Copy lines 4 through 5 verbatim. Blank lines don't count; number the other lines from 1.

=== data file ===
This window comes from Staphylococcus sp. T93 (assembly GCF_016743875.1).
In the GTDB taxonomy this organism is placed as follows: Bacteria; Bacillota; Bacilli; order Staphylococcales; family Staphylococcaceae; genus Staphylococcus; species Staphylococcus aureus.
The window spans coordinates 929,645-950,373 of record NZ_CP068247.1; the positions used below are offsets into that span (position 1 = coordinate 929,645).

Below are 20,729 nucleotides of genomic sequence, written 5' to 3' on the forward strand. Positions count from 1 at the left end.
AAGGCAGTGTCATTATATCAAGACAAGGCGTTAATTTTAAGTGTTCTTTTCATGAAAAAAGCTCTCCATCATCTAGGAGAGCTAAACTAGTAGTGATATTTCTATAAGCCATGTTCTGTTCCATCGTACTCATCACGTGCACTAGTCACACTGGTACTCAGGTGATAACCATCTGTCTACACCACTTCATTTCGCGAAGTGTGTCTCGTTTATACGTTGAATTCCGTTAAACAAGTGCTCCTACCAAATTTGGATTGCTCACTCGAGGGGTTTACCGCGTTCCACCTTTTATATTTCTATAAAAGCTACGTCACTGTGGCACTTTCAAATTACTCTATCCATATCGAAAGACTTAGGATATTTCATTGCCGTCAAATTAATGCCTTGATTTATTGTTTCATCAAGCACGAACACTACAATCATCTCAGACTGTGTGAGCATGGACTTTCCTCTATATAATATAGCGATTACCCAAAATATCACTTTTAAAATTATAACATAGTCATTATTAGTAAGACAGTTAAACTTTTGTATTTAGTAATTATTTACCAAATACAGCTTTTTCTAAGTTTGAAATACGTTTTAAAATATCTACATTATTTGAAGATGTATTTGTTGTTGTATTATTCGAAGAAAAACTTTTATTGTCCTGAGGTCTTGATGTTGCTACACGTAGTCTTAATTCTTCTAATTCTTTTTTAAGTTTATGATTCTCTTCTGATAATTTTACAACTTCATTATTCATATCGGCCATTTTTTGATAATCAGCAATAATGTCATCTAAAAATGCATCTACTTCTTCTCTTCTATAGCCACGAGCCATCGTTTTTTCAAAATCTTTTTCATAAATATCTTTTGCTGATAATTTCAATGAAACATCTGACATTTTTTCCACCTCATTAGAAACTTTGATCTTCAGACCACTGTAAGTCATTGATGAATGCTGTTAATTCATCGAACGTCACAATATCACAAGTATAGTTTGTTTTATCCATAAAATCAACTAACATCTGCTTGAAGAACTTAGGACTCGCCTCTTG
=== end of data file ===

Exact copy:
Below are 20,729 nucleotides of genomic sequence, written 5' to 3' on the forward strand. Positions count from 1 at the left end.
AAGGCAGTGTCATTATATCAAGACAAGGCGTTAATTTTAAGTGTTCTTTTCATGAAAAAAGCTCTCCATCATCTAGGAGAGCTAAACTAGTAGTGATATTTCTATAAGCCATGTTCTGTTCCATCGTACTCATCACGTGCACTAGTCACACTGGTACTCAGGTGATAACCATCTGTCTACACCACTTCATTTCGCGAAGTGTGTCTCGTTTATACGTTGAATTCCGTTAAACAAGTGCTCCTACCAAATTTGGATTGCTCACTCGAGGGGTTTACCGCGTTCCACCTTTTATATTTCTATAAAAGCTACGTCACTGTGGCACTTTCAAATTACTCTATCCATATCGAAAGACTTAGGATATTTCATTGCCGTCAAATTAATGCCTTGATTTATTGTTTCATCAAGCACGAACACTACAATCATCTCAGACTGTGTGAGCATGGACTTTCCTCTATATAATATAGCGATTACCCAAAATATCACTTTTAAAATTATAACATAGTCATTATTAGTAAGACAGTTAAACTTTTGTATTTAGTAATTATTTACCAAATACAGCTTTTTCTAAGTTTGAAATACGTTTTAAAATATCTACATTATTTGAAGATGTATTTGTTGTTGTATTATTCGAAGAAAAACTTTTATTGTCCTGAGGTCTTGATGTTGCTACACGTAGTCTTAATTCTTCTAATTCTTTTTTAAGTTTATGATTCTCTTCTGATAATTTTACAACTTCATTATTCATATCGGCCATTTTTTGATAATCAGCAATAATGTCATCTAAAAATGCATCTACTTCTTCTCTTCTATAGCCACGAGCCATCGTTTTTTCAAAATCTTTTTCATAAATATCTTTTGCTGATAATTTCAATGAAACATCTGACATTTTTTCCACCTCATTAGAAACTTTGATCTTCAGACCACTGTAAGTCATTGATGAATGCTGTTAATTCATCGAACGTCACAATATCACAAGTATAGTTTGTTTTATCCATAAAATCAACTAACATCTGCTTGAAGAACTTAGGACTCGCCTCTTG